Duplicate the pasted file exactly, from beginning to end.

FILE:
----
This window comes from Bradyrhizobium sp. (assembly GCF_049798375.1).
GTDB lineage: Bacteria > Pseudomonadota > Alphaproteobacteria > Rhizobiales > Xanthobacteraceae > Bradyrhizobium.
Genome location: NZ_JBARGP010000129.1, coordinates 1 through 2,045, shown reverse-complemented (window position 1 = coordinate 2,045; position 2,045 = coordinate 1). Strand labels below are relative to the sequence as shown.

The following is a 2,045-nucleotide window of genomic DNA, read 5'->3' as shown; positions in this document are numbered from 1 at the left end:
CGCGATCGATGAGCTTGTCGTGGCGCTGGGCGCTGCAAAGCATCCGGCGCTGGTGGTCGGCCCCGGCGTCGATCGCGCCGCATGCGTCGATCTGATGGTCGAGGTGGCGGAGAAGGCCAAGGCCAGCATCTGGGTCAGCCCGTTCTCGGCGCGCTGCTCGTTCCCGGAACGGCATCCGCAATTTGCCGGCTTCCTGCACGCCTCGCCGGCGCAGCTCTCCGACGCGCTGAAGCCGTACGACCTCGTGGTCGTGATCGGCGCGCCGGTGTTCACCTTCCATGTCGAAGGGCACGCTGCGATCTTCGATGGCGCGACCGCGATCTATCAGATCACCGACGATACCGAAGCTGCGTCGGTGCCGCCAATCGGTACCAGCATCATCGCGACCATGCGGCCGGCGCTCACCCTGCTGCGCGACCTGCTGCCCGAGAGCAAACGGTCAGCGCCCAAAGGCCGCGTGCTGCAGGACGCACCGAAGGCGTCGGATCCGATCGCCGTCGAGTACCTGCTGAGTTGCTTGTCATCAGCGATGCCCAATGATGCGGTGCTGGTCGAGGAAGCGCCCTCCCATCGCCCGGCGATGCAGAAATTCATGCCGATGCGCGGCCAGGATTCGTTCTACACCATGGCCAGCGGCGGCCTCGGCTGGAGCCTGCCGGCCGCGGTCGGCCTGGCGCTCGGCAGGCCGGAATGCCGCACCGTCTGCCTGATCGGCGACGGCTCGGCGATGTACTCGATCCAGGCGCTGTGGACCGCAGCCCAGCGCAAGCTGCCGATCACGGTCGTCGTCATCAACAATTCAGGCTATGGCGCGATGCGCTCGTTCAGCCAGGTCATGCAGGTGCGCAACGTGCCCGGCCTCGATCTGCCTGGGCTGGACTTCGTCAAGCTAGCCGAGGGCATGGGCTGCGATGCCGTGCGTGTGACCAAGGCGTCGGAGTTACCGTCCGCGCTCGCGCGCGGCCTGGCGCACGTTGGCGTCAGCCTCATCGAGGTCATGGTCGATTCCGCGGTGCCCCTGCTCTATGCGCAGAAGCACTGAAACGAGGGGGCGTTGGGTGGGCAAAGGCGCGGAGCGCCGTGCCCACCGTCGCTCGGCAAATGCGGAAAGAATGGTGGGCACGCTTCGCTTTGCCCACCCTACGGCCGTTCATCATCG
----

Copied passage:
This window comes from Bradyrhizobium sp. (assembly GCF_049798375.1).
GTDB lineage: Bacteria > Pseudomonadota > Alphaproteobacteria > Rhizobiales > Xanthobacteraceae > Bradyrhizobium.
Genome location: NZ_JBARGP010000129.1, coordinates 1 through 2,045, shown reverse-complemented (window position 1 = coordinate 2,045; position 2,045 = coordinate 1). Strand labels below are relative to the sequence as shown.

The following is a 2,045-nucleotide window of genomic DNA, read 5'->3' as shown; positions in this document are numbered from 1 at the left end:
CGCGATCGATGAGCTTGTCGTGGCGCTGGGCGCTGCAAAGCATCCGGCGCTGGTGGTCGGCCCCGGCGTCGATCGCGCCGCATGCGTCGATCTGATGGTCGAGGTGGCGGAGAAGGCCAAGGCCAGCATCTGGGTCAGCCCGTTCTCGGCGCGCTGCTCGTTCCCGGAACGGCATCCGCAATTTGCCGGCTTCCTGCACGCCTCGCCGGCGCAGCTCTCCGACGCGCTGAAGCCGTACGACCTCGTGGTCGTGATCGGCGCGCCGGTGTTCACCTTCCATGTCGAAGGGCACGCTGCGATCTTCGATGGCGCGACCGCGATCTATCAGATCACCGACGATACCGAAGCTGCGTCGGTGCCGCCAATCGGTACCAGCATCATCGCGACCATGCGGCCGGCGCTCACCCTGCTGCGCGACCTGCTGCCCGAGAGCAAACGGTCAGCGCCCAAAGGCCGCGTGCTGCAGGACGCACCGAAGGCGTCGGATCCGATCGCCGTCGAGTACCTGCTGAGTTGCTTGTCATCAGCGATGCCCAATGATGCGGTGCTGGTCGAGGAAGCGCCCTCCCATCGCCCGGCGATGCAGAAATTCATGCCGATGCGCGGCCAGGATTCGTTCTACACCATGGCCAGCGGCGGCCTCGGCTGGAGCCTGCCGGCCGCGGTCGGCCTGGCGCTCGGCAGGCCGGAATGCCGCACCGTCTGCCTGATCGGCGACGGCTCGGCGATGTACTCGATCCAGGCGCTGTGGACCGCAGCCCAGCGCAAGCTGCCGATCACGGTCGTCGTCATCAACAATTCAGGCTATGGCGCGATGCGCTCGTTCAGCCAGGTCATGCAGGTGCGCAACGTGCCCGGCCTCGATCTGCCTGGGCTGGACTTCGTCAAGCTAGCCGAGGGCATGGGCTGCGATGCCGTGCGTGTGACCAAGGCGTCGGAGTTACCGTCCGCGCTCGCGCGCGGCCTGGCGCACGTTGGCGTCAGCCTCATCGAGGTCATGGTCGATTCCGCGGTGCCCCTGCTCTATGCGCAGAAGCACTGAAACGAGGGGGCGTTGGGTGGGCAAAGGCGCGGAGCGCCGTGCCCACCGTCGCTCGGCAAATGCGGAAAGAATGGTGGGCACGCTTCGCTTTGCCCACCCTACGGCCGTTCATCATCG